Saturday, January 23, 2016

Double Review: Carol (2015) and Room (2015)

In the past several days, I have seen two of the films mentioned at the end of my 2015 roundup as the ones I most wanted to see next. I have not been disappointed. Both Carol and Room, especially the latter, are must-sees. They are two of the most emotionally layered and holistically satisfying movies I have seen this winter.

Carol is the latest film from New Queer Cinema auteur Todd Haynes, who I recently described in a Facebook post as being "the Stanley Kubrick of queer cinema." I call him this due to his meticulous attention to detail and the tendency of his films to unfold at what I call a "stately" pace. Not slow exactly, but deliberate and visually dense, much like Kubrick's films tend to be.*

Carol is adapted from a Patricia Highsmith novel called The Price of Salt (1952). Both film and novel are about a budding homoerotic romance between a shopgirl (Rooney Mara) and an older woman (Cate Blanchett) who is in the process of divorcing her estranged husband (Kyle Chandler) while maintaining connections with her beloved young daughter Rindy (Sadie and Kk Heim). What is most remarkable to me about Carol -- besides its amazingly high quality of cinematic craft and eye-popping set and costume design -- is its attention to the fine nuance of human interactions, applied to ALL the relationships in the movie. That is, while the film's primary focus is upon the romance between Therese and Carol, it really shows us how that new, fragile relationship unfolds within a matrix of other key interrelationships, especially Carol's lingering tie to her soon-to-be-ex-husband Harge and her deep bond with ex-lover and current best friend Abby (played brilliantly by a superb Sarah Paulson).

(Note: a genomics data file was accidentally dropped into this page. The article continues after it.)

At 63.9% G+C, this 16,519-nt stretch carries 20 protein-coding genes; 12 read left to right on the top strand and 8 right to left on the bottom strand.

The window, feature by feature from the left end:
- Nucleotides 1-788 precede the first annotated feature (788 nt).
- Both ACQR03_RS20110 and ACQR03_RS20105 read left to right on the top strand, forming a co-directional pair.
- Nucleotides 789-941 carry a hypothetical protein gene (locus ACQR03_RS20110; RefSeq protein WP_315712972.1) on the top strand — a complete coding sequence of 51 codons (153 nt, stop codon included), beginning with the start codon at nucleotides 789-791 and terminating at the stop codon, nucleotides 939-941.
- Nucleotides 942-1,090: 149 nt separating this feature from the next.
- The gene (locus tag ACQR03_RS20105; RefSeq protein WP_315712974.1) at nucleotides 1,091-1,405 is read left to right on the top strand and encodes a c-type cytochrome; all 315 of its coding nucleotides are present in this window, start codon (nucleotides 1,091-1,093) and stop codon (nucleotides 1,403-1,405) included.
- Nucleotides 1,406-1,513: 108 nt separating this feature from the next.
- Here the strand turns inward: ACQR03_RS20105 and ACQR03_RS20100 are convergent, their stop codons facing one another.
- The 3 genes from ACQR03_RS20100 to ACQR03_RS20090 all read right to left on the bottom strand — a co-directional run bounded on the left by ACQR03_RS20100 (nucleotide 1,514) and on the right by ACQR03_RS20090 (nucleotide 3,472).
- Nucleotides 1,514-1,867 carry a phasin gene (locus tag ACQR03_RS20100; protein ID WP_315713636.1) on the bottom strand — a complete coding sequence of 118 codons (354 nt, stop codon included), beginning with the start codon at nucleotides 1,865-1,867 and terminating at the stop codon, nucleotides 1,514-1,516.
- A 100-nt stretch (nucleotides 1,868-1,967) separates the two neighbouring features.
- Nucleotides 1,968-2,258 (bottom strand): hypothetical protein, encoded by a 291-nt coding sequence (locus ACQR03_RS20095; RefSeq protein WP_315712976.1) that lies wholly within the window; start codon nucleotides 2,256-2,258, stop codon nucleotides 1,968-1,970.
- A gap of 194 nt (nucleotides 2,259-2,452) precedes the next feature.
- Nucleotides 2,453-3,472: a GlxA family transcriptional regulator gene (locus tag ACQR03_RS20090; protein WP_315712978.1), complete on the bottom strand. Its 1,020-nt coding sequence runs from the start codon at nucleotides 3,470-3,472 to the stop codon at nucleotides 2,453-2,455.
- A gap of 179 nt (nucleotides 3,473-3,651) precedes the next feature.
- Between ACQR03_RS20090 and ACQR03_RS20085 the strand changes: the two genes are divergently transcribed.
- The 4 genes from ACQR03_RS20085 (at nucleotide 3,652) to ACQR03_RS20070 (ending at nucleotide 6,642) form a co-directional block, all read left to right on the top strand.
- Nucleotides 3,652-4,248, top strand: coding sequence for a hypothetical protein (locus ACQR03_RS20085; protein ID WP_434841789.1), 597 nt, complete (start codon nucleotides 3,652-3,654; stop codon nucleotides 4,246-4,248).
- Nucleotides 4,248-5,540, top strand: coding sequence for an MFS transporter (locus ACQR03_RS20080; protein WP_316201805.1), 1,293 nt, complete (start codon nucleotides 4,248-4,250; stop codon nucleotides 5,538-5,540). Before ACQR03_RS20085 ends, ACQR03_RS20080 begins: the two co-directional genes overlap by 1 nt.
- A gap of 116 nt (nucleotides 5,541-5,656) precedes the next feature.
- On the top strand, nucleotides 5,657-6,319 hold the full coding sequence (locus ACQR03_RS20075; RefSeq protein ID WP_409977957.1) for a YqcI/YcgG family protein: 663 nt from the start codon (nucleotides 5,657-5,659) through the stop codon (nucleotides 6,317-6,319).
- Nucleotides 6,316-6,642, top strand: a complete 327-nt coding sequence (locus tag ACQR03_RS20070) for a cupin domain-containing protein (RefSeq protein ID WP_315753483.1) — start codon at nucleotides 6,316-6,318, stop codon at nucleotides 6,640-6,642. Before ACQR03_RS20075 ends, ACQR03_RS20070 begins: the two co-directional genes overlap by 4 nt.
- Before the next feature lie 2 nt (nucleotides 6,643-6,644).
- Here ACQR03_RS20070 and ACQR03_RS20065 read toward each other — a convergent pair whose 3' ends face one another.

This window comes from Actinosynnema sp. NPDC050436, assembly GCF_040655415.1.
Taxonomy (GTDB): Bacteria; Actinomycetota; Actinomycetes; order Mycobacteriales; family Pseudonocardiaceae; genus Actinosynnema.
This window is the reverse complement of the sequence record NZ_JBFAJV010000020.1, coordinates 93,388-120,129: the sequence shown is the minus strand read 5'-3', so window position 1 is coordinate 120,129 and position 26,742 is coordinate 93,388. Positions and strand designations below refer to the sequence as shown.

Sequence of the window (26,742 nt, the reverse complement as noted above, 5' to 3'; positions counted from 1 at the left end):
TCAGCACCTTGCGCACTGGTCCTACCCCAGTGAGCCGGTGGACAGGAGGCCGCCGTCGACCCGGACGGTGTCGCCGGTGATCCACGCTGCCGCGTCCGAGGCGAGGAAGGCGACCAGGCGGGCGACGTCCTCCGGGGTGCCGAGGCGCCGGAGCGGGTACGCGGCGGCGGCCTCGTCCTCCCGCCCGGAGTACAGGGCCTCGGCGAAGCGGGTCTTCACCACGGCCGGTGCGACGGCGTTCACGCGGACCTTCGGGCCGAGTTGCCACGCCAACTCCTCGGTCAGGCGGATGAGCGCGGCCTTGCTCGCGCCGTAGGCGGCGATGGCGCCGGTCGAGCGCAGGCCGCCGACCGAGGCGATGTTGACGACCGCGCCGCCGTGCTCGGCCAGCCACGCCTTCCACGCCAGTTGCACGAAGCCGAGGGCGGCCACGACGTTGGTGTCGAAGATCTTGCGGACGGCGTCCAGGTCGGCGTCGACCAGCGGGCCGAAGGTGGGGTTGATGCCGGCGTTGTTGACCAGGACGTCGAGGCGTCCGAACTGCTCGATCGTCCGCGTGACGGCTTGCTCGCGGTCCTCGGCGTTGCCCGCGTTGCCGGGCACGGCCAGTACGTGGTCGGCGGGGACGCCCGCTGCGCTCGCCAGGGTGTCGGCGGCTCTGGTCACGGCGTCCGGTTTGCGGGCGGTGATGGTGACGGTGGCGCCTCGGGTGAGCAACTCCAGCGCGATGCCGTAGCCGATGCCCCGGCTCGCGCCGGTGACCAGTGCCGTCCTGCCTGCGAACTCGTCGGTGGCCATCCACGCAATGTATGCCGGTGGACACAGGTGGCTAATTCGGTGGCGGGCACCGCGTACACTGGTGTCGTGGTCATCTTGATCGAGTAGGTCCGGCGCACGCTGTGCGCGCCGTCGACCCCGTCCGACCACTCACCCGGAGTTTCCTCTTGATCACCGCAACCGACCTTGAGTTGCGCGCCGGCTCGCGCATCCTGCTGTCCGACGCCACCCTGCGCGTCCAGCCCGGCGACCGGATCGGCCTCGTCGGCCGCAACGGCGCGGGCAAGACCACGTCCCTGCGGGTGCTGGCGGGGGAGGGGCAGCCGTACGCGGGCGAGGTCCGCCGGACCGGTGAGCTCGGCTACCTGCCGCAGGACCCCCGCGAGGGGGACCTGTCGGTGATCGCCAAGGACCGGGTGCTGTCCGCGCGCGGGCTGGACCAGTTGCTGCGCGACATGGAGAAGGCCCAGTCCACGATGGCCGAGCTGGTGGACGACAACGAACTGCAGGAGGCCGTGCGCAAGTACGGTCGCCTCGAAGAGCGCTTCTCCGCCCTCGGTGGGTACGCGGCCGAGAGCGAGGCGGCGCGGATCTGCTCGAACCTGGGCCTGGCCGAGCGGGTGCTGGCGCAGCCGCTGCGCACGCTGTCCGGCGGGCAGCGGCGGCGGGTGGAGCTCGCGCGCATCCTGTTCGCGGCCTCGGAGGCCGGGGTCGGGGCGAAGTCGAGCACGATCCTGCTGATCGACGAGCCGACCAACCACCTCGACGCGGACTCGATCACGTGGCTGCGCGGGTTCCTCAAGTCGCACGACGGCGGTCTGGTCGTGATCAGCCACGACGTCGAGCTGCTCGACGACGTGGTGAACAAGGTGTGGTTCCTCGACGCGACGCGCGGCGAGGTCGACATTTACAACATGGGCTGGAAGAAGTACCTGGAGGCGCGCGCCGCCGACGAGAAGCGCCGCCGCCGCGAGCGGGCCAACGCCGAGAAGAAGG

Rooney Mara gives the standout performance in Carol as shy shopgirl Therese. Despite its title, Carol mainly unfolds from aspiring photographer Therese's point of view.  

Most importantly, Carol treats all of these characters and interrelationships with nuance and respect, refusing to lionize or vilify any one person at the expense of another. Sure, many of the men in the story, especially one of Therese's young male suitors and Harge himself, make presumptions about their entitlement to, even implicit ownership of, their female objects of desire. Yet the film does not paint them as irredeemable villains -- Harge in particular is able to do the right thing by the end of the film, even though he is still an unthinkingly patriarchal dickhead. As in Haynes' earlier works Safe (1995) and Far From Heaven (2002), Carol manages to critique patriarchy and show us its general savagery without utterly dehumanizing its onscreen male agents.